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Spain: How Left is the Left Government?


The Spanish economy is recovering. The new left-wing coalition wants workers to have more of it. The government is arguing about exactly how this should look.

At the Rambles in Barcelona, ​​souvenir sellers try to bring luminous plastic propellers to city visitors, and tourist groups move lazily towards the harbor. Miriam Suárez zigzags between them on the way to the next metro entrance. Like every day, she made six hours of beds, cleaned bathrooms, wiped hallways, now she just wants to go home. "I am ready every day," says the 38-year-old Ecuadorian, who works as a maid in a hotel on Barcelona's famous promenade, and massages her wrist. She earns 700 euros in her part-time job. In order to make ends meet, she rents out a room in her apartment.

The Spanish labor market has not recovered seven years after the severe economic crisis. Unemployment has dropped from 26 to just under 14 percent since 2013, but over a quarter of the contracts are temporary and 14 percent are part-time. At 1,944 euros, gross average earnings in Spain are well below the EU average, and a third of the employees earn less than 1,260 euros, according to the statistical office.

Spain's new government has promised social and economic reforms. At the first meeting of the Council of Ministers, the left-wing coalition between the Social Democrats and the left-wing alternative alliance, Unis Podemos, set a symbolic increase in the pension. In the coming months, she plans to raise the minimum wage to 60 percent of the average wage, increase taxes for high earners, and partially reverse the 2012 labor market reform. This scares entrepreneurs, says President of the Spanish employers' association CEOE, Antonio Garamendi.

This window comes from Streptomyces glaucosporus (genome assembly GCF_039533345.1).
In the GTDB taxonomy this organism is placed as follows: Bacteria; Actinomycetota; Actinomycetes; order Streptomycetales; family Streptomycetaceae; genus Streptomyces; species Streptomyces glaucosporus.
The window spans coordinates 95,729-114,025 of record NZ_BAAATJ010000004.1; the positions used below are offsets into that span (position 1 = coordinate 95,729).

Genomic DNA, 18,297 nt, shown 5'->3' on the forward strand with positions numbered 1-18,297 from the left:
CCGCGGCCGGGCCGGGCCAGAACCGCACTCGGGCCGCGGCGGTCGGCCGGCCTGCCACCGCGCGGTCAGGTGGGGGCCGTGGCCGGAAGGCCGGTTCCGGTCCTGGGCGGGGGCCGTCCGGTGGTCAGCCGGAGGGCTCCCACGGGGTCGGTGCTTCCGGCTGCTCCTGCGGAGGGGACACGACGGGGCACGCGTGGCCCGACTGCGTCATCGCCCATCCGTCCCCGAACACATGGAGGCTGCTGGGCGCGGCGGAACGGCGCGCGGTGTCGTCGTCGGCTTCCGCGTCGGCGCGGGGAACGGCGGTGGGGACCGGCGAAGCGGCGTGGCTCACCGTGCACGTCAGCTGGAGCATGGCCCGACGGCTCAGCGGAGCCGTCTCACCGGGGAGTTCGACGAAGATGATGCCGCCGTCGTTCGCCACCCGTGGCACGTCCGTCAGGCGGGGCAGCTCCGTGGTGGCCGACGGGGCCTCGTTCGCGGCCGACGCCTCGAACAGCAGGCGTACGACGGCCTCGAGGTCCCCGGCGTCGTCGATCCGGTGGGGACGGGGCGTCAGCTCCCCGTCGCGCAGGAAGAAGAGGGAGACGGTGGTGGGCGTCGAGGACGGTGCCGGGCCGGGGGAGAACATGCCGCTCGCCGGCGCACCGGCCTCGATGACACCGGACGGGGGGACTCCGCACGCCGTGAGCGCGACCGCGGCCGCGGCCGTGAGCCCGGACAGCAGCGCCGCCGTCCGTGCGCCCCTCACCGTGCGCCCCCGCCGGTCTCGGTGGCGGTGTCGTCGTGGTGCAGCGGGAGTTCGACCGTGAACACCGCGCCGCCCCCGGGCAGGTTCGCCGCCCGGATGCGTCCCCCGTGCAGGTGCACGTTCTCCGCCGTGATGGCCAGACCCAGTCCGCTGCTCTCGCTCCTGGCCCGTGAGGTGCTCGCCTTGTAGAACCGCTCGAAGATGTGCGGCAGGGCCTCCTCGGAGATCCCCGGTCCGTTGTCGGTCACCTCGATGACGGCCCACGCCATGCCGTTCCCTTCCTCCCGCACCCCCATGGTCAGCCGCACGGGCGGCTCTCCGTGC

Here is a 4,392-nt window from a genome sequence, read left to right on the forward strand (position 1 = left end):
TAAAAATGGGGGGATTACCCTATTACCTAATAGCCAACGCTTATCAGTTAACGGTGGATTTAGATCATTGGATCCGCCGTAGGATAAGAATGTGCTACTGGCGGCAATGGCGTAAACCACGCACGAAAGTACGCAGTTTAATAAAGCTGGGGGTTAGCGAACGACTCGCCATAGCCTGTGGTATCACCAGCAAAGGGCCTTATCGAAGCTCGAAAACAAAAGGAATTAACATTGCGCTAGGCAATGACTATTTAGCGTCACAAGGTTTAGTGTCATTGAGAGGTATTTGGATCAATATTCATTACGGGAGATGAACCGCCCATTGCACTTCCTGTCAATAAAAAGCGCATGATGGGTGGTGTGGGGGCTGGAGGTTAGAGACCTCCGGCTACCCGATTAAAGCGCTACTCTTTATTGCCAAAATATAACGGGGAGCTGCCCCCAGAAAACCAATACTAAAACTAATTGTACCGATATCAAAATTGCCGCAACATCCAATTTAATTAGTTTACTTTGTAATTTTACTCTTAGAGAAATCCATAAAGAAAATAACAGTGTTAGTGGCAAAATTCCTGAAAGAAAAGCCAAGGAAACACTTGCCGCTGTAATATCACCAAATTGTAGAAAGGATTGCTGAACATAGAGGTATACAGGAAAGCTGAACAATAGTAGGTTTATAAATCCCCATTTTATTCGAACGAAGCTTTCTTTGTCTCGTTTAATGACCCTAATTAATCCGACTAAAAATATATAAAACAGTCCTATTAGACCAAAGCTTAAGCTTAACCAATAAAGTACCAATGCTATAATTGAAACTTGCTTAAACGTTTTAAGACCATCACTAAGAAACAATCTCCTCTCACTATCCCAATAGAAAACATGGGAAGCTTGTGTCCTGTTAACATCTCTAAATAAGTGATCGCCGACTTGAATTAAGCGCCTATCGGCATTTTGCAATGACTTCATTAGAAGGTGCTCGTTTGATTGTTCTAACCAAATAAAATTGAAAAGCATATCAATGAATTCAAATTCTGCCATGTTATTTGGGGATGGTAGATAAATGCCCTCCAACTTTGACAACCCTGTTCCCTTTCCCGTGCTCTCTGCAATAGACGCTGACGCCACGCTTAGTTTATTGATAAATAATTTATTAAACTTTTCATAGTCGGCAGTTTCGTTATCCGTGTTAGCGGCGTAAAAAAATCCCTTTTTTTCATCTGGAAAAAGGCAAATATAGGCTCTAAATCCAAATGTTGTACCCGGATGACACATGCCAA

These measures are long overdue, says hotel employee Suárez. "During the crisis, everything was shifted onto our shoulders," complains the Ecuadorian, "but the entrepreneurs were getting richer." She is particularly pleased about the planned withdrawal of the labor market reform. With the controversial package of measures, the then conservative Prime Minister Mariano Rajoy wanted to make the country crisis-compatible. It made it possible for employers to reduce wages when income was falling, to lay off employees at low cost, and relaxed industry-specific collective agreements.

The government is divided

For Miriam Suárez that meant less money. From one day to the next, the temporary employment agency she worked for no longer paid her as a maid, but as a cleaner - with 40 percent less salary, she says. Even when the economic data showed up again, the measures were retained. Some economists see this as the main reason why neither wages nor purchasing power have leveled off at pre-crisis levels in Spain.

Miriam Suárez pulls a green T-shirt with the imprint "Las Kellys" out of her handbag. Out of anger at the poor working conditions, she teamed up with colleagues to organize vigils, strikes and whistle concerts. The name of the organization stands for the initial syllables of las que limpian , "those who clean". The movement has been heard across Spain, especially among the left parties. As demanded by the Kellys, according to the coalition agreement, instead of company contracts, the industry collective agreements are to apply in principle, terminations due to the high level of sickness will become more expensive. Externalization could also be a thing of the past: companies may no longer be allowed to outsource their core competencies. Housekeeping, for example, would then basically be hotel employees - and should no longer be paid as cleaning staff.

"Some of our reforms will need clear majorities," said Prime Minister Pedro Sánchez after the first Council of Ministers. "But there are no insurmountable obstacles with the opposition." In fact, the planned social and economic reforms, especially the withdrawal of the labor market reform, are also controversial within his cabinet. The line of conflict runs along the parties, between traditional Social Democrats and the left-wing alliance Unidas Podemos. The small coalition partner provides four of 22 ministerial posts, including the new Minister of Labor Yolanda Díaz. The controversial labor lawyer from post-communist Izquierda Unida liked to show up in front row at Kellys' demonstrations and would rather abolish the labor law reform today than tomorrow.

Source: zeit

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